A doctor or nurse will use a swab to collect a sample of cells. They may also ask you to give a urine sample. There are many myths about how swabs are done. A swab looks a bit like a cotton bud, but is smaller, soft and rounded. The swab is wiped over the parts of the body that could be infected and easily picks up samples of discharge and cells. It only takes a few seconds and is not usually painful, though it may be uncomfortable for a moment. Swabs may be used to pick up cells from:

  • the vagina, during an internal examination in women
  • the genital area
  • the urethra

No tests are 100% accurate, but tests for trichomonas should pick up almost all infections in women, and most infections in men. If your test is negative, but your partner is diagnosed with trichomonas, treatment is usually given.

Sometimes trichomonas will be found during a routine cervical smear test. Routine blood tests do not detect infections such as trichomonas. If you are not sure whether you have been tested for trichomonas, just ask.

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What is the treatment for trichomonas?

Treatment of trichomonas is simple and involves taking antibiotic tablets. There are several different antibiotics that can be used. These are taken either as a single dose or a longer course (up to a week). If there is a high chance of you having the infection, treatment may be started before the results of the test are back. There are no treatments that you can buy without a prescription and there is no evidence that complementary therapies can cure trichomonas.

Some of the antibiotics that are used to treat trichomonas interact with the combined oral contraceptive pill. If you are taking the pill tell the doctor or nurse and they can advise you what to do. You should also tell the doctor or nurse if you are breastfeeding. This will influence the type of antibiotic that is given to you.

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How effective is the treatment?

Treatment is very effective. If you take all the antibiotics according to the instructions it is rare for them not to work. Avoid unprotected vaginal sex until you have finished treatment.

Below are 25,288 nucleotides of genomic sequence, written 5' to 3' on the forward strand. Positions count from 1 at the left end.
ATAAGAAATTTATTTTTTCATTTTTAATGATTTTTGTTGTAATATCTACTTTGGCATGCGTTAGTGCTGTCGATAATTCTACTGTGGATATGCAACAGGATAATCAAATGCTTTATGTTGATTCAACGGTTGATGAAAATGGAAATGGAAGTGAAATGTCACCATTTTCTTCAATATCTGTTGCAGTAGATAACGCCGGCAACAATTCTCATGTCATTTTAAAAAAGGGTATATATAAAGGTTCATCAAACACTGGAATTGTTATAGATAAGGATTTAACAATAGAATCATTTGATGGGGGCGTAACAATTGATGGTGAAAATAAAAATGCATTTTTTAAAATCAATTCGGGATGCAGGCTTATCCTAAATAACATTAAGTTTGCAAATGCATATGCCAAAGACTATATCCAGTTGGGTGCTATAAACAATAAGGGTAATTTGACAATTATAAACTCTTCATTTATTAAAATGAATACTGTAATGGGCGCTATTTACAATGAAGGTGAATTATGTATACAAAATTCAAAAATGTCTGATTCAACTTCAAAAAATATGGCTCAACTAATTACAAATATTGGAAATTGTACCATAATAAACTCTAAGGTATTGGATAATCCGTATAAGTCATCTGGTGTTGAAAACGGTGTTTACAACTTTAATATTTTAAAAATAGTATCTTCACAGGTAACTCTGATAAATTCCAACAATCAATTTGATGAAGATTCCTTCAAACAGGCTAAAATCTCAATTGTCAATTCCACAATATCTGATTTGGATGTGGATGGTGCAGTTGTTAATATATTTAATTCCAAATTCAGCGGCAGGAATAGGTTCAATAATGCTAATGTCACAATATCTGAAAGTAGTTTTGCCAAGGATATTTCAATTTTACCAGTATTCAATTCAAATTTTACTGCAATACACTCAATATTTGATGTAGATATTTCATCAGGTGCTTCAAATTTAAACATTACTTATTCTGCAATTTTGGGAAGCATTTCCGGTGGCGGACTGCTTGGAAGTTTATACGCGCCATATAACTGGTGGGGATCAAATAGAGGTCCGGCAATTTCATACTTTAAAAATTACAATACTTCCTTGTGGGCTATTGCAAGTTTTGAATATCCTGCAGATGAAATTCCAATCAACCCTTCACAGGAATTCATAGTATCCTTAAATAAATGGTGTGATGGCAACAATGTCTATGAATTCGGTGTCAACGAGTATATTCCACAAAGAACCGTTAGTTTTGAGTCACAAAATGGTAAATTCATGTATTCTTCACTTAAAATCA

You will be advised not to drink alcohol during the treatment and for 48 hours afterwards. This is because antibiotics used to treat trichomonas react with alcohol and can make you feel very unwell.

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Can trichomonas go away without treatment?

For most people trichomonas is very unlikely to go away without treatment.

For some people trichomonas may cure itself, as the body can fight off some infections without treatment. However, if you delay seeking treatment you risk passing the infection on to someone else.

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Will trichomonas affect my chances of getting pregnant?

There is no evidence that trichomonas will affect your chances of getting pregnant.

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What happens if I get trichomonas when I'm pregnant?

Trichomonas may cause problems with a pregnancy. Having the infection can lead to a premature birth or a low birth weight baby. Trichomonas can be passed to a baby during the birth.

Trichomonas can be treated with antibiotics when you are pregnant and when you are breastfeeding they won't harm the baby, but do tell the doctor or nurse that you are pregnant. This will influence the type of antibiotic that is given to you.

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Does trichomonas cause cervical cancer?

There is no evidence that trichomonas causes cervical cancer.

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How will I know how long I've had the infection?

It can be impossible to know, particularly if you don't get any symptoms.

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Should I tell my partner?

If you have trichomonas then it is very important that your current sexual partner and any other recent partners are also tested and treated.

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Do I need a follow-up appointment?

You will need to go back to check that the infection has gone and that you have not come into contact with the infection again. If you have any questions, ask the doctor, nurse or sexual health adviser and make sure you know how to protect yourself in the future.

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Where can I get more information and advice?

Contact The SAFE Project on 0121 440 6655 or 07973 600 849, or come along to the clinic or drop in.